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Posts Tagged ‘Rachel Ticotin’

FX2

Monday, May 10th, 2021

FX2 – which is not subtitled THE DEADLY ART OF ILLUSION, that’s just a very memorable tagline, like DIE HARDER for DIE HARD 2 – arrived a surprising five years after the hit first film. It comes from a completely different creative team, but they’re pretty much all-stars. The director is Richard Franklin, (ROAD GAMES, PSYCHO II, LINK). The screenwriter is Bill Condon, who had so far done STRANGE BEHAVIOR, STRANGE INVADERS and SISTER, SISTER, but would be an Oscar winner before the end of the decade. And the score is by the legendary Lalo Schifrin (Mission: Impossible, DIRTY HARRY, PRIME CUT, HIT!).

It’s not any of their best work. Especially Schifrin – this is some cheesy-ass late ‘80s TV cop drama smooth jazz type shit. But in a mildly endearing way. And the movie as a whole is kind of the same.

Our first part 2 of the summer opens, of course, with another movie-within-a-movie fake out. This time what seems to be an ordinary New York City street erupts with crazy sci-fi violence. A convertible pulls up, and a homeless man hits on the “lady” driver with the very hairy arms, who (gasp) turns out to be a burly man with a vaguely Arnold accent (did they know this was coming out the summer of T2?) who gets into a shootout with cops, revealing robot parts beneath and spewing beautiful bright blue blood. “The Cyborg” is played by James Stacy, the star of Lancer, portrayed by Timothy Olyphant in ONCE UPON A TIME …IN HOLLYWOOD. Since he lost his left arm and leg in a 1973 motorcycle accident he must’ve even done the parts where his robot limbs get blown away. (read the rest of this shit…)

One Good Cop

Tuesday, May 4th, 2021

May 3, 1991

I’d never seen this one before, and from the title I always thought it was a thriller about police corruption. I guess I had only seen the tough guy poster on the DVD and blu-ray, and not the theatrical one that looks like SLEEPLESS IN SEATTLE or something.

I think there is some subtle commentary about policing early in the movie, which I will go into, but for the most part it’s not about that. Instead this movie – which was only the fifth release from Disney’s not-for-kids label Hollywood Pictures – really is a fusion of the type of vibe of those two posters. It’s a gritty police/crime thriller about a cop whose partner gets killed, but in addition to going after the people he considers responsible, he and his wife take care of and then try to adopt the dead partner’s three adorable daughters. The amount of screen time and sincerity it puts into the second part is very unusual, so although this is in many ways not my type of movie, I respect its bold mix of genres. (read the rest of this shit…)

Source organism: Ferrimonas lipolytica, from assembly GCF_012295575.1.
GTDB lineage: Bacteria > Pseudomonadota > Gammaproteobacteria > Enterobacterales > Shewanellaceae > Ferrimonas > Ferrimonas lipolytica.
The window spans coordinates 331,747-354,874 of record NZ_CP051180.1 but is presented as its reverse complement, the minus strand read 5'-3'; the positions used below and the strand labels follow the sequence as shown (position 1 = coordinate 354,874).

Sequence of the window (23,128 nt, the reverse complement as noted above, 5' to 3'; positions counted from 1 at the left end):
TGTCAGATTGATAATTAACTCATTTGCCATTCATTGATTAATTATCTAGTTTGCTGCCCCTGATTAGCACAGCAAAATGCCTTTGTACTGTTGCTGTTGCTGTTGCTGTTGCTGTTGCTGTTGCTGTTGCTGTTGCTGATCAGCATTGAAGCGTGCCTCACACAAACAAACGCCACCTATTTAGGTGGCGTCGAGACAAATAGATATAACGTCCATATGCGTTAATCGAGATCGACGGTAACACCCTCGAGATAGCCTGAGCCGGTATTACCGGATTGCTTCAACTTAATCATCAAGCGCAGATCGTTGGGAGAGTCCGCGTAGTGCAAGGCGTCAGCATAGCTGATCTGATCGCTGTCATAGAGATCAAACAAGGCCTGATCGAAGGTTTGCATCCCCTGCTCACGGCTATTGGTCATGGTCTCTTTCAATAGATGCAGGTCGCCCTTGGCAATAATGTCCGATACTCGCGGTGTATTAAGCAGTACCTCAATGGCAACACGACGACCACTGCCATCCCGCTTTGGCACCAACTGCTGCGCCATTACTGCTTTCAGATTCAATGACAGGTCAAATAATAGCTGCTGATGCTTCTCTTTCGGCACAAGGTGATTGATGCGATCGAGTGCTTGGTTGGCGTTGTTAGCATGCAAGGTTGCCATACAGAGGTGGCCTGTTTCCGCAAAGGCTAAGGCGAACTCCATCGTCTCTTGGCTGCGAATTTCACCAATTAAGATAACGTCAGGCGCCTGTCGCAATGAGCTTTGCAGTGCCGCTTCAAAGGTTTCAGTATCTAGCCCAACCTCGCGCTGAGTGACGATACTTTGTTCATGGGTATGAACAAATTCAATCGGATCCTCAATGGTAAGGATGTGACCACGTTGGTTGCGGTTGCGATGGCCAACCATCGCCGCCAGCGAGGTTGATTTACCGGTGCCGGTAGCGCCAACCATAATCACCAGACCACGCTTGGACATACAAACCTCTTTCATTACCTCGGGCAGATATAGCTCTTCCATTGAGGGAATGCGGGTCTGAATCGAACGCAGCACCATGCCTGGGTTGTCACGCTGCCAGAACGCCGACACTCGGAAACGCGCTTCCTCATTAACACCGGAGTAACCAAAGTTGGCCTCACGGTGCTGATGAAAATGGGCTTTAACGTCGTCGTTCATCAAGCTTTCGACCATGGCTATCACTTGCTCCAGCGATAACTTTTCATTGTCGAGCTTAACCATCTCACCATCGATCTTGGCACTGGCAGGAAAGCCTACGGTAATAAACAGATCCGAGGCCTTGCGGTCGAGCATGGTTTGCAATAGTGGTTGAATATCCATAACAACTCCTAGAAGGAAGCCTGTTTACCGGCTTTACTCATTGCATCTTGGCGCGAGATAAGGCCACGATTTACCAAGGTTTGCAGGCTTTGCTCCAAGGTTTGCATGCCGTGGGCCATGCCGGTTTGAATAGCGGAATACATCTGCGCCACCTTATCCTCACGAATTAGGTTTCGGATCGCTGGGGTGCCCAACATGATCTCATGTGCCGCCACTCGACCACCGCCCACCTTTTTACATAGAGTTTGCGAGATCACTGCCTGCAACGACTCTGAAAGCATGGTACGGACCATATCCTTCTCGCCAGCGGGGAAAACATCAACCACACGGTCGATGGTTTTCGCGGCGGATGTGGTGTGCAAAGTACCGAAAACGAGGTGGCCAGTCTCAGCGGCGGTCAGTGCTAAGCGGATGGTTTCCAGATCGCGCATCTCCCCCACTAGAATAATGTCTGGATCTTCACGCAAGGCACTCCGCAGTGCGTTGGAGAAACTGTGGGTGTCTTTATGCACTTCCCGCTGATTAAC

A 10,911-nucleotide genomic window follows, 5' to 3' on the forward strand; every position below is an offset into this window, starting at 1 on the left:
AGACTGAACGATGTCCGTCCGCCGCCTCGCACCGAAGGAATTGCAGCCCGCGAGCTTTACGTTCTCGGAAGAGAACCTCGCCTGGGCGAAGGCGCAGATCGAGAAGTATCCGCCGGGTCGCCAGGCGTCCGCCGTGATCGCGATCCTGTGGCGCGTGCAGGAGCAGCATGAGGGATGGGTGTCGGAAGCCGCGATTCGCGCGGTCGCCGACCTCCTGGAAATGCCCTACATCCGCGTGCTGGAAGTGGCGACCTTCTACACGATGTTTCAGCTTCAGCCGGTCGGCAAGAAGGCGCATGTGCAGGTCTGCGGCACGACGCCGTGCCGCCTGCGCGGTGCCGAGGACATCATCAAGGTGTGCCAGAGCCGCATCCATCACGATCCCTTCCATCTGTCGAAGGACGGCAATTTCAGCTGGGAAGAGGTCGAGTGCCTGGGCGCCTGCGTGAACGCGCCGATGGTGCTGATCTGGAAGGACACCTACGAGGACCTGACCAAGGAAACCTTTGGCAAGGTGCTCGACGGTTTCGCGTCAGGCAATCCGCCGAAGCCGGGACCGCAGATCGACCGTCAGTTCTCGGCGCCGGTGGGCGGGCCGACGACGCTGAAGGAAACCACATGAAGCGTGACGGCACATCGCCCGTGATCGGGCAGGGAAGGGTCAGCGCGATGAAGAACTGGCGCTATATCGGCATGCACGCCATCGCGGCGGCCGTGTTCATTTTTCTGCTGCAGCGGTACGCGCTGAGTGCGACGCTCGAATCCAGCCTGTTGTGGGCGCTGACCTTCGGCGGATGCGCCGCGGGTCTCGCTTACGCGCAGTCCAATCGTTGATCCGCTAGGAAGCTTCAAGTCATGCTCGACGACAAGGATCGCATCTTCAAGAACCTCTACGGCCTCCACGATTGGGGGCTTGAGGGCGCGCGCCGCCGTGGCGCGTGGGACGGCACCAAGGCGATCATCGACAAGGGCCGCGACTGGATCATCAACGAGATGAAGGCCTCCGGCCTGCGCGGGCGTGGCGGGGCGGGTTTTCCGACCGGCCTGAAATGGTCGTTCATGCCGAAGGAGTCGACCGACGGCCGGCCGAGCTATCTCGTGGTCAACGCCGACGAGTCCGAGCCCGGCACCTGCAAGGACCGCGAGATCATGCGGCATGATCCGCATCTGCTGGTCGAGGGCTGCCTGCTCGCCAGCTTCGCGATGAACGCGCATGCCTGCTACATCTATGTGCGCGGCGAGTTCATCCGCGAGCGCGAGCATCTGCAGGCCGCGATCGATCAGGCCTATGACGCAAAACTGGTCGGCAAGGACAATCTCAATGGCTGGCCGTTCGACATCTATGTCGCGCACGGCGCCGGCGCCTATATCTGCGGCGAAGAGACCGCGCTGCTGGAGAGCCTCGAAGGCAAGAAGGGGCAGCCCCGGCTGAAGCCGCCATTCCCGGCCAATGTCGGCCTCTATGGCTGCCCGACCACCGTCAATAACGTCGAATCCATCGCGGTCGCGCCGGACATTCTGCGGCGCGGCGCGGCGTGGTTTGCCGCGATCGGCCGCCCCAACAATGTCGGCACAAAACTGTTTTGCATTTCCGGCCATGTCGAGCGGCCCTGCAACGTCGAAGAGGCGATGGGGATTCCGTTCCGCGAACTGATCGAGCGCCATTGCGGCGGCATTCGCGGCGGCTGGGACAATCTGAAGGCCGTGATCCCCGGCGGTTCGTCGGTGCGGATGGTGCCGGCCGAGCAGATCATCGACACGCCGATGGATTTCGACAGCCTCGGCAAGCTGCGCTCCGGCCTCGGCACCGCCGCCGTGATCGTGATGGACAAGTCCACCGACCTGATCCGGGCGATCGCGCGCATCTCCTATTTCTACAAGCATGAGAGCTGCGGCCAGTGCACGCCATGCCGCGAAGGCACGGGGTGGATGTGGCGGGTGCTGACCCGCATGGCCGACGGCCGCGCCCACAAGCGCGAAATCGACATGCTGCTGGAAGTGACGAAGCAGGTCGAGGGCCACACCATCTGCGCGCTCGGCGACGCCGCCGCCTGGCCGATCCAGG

Falling Down

Thursday, June 18th, 2015

tn_fallingdownJoel Schumacher’s FALLING DOWN (1993) is a movie I’ve always hated for what I thought it was saying. Watching it again a couple decades later I think I was partly wrong. Maybe even mostly wrong. But I still can’t get all the way on board. I’ll try to explain why.

Michael Douglas plays a defense industry office drone in L.A. who one morning gets stuck in traffic, loses his shit, decides to abandon his car and walk home. And along the way he decides to go nuclear on anyone he thinks is wronging him. This includes gang members who try to collect a toll for him sitting on their rock and a Neo-Nazi (Frederic Forrest, VALLEY GIRL) who shows him his weapons cache, but also a convenience store clerk, the staff and patrons of a fast food restaurant and random construction workers. As he travels he builds up an arsenal by taking people’s weapons, like a video game that didn’t exist yet at that time.

(He’s credited as “D-FENS” after his vanity license plate, but they find out his name is William Foster, so that’s what I’ll refer to him as.) (read the rest of this shit…)